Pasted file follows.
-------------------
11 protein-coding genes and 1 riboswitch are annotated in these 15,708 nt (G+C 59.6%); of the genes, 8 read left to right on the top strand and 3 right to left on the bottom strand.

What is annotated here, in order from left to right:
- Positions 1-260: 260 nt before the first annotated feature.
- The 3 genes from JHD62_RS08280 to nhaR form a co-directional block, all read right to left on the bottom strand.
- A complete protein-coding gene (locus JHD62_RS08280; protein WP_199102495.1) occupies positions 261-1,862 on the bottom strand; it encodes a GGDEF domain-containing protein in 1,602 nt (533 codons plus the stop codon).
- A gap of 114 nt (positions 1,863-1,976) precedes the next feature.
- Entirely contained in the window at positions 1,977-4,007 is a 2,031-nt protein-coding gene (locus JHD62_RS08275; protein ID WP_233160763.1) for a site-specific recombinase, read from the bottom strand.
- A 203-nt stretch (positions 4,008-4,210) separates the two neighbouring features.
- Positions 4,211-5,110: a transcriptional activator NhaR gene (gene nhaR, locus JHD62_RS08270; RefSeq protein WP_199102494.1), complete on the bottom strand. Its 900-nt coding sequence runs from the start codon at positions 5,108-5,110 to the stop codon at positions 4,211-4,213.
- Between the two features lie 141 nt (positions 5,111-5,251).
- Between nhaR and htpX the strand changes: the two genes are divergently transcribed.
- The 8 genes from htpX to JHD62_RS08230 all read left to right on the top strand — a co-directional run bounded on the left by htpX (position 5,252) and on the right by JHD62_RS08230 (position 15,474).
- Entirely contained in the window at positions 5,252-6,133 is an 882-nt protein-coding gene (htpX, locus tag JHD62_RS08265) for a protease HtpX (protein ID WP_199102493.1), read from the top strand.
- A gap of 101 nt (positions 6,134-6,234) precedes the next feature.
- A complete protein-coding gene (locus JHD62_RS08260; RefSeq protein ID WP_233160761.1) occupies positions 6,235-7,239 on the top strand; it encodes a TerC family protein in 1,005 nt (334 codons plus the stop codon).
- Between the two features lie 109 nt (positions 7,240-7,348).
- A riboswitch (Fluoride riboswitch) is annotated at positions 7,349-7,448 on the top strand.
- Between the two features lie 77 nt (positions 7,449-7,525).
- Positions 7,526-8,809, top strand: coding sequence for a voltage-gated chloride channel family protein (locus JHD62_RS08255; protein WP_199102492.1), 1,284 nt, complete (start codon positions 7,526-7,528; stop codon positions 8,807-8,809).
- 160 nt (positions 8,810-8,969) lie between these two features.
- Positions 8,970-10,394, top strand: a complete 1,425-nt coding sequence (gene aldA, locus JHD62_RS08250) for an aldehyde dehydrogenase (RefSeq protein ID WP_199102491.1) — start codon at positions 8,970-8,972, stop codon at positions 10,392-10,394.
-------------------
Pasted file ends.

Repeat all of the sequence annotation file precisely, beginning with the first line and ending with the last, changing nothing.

11 protein-coding genes and 1 riboswitch are annotated in these 15,708 nt (G+C 59.6%); of the genes, 8 read left to right on the top strand and 3 right to left on the bottom strand.

What is annotated here, in order from left to right:
- Positions 1-260: 260 nt before the first annotated feature.
- The 3 genes from JHD62_RS08280 to nhaR form a co-directional block, all read right to left on the bottom strand.
- A complete protein-coding gene (locus JHD62_RS08280; protein WP_199102495.1) occupies positions 261-1,862 on the bottom strand; it encodes a GGDEF domain-containing protein in 1,602 nt (533 codons plus the stop codon).
- A gap of 114 nt (positions 1,863-1,976) precedes the next feature.
- Entirely contained in the window at positions 1,977-4,007 is a 2,031-nt protein-coding gene (locus JHD62_RS08275; protein ID WP_233160763.1) for a site-specific recombinase, read from the bottom strand.
- A 203-nt stretch (positions 4,008-4,210) separates the two neighbouring features.
- Positions 4,211-5,110: a transcriptional activator NhaR gene (gene nhaR, locus JHD62_RS08270; RefSeq protein WP_199102494.1), complete on the bottom strand. Its 900-nt coding sequence runs from the start codon at positions 5,108-5,110 to the stop codon at positions 4,211-4,213.
- Between the two features lie 141 nt (positions 5,111-5,251).
- Between nhaR and htpX the strand changes: the two genes are divergently transcribed.
- The 8 genes from htpX to JHD62_RS08230 all read left to right on the top strand — a co-directional run bounded on the left by htpX (position 5,252) and on the right by JHD62_RS08230 (position 15,474).
- Entirely contained in the window at positions 5,252-6,133 is an 882-nt protein-coding gene (htpX, locus tag JHD62_RS08265) for a protease HtpX (protein ID WP_199102493.1), read from the top strand.
- A gap of 101 nt (positions 6,134-6,234) precedes the next feature.
- A complete protein-coding gene (locus JHD62_RS08260; RefSeq protein ID WP_233160761.1) occupies positions 6,235-7,239 on the top strand; it encodes a TerC family protein in 1,005 nt (334 codons plus the stop codon).
- Between the two features lie 109 nt (positions 7,240-7,348).
- A riboswitch (Fluoride riboswitch) is annotated at positions 7,349-7,448 on the top strand.
- Between the two features lie 77 nt (positions 7,449-7,525).
- Positions 7,526-8,809, top strand: coding sequence for a voltage-gated chloride channel family protein (locus JHD62_RS08255; protein WP_199102492.1), 1,284 nt, complete (start codon positions 7,526-7,528; stop codon positions 8,807-8,809).
- 160 nt (positions 8,810-8,969) lie between these two features.
- Positions 8,970-10,394, top strand: a complete 1,425-nt coding sequence (gene aldA, locus JHD62_RS08250) for an aldehyde dehydrogenase (RefSeq protein ID WP_199102491.1) — start codon at positions 8,970-8,972, stop codon at positions 10,392-10,394.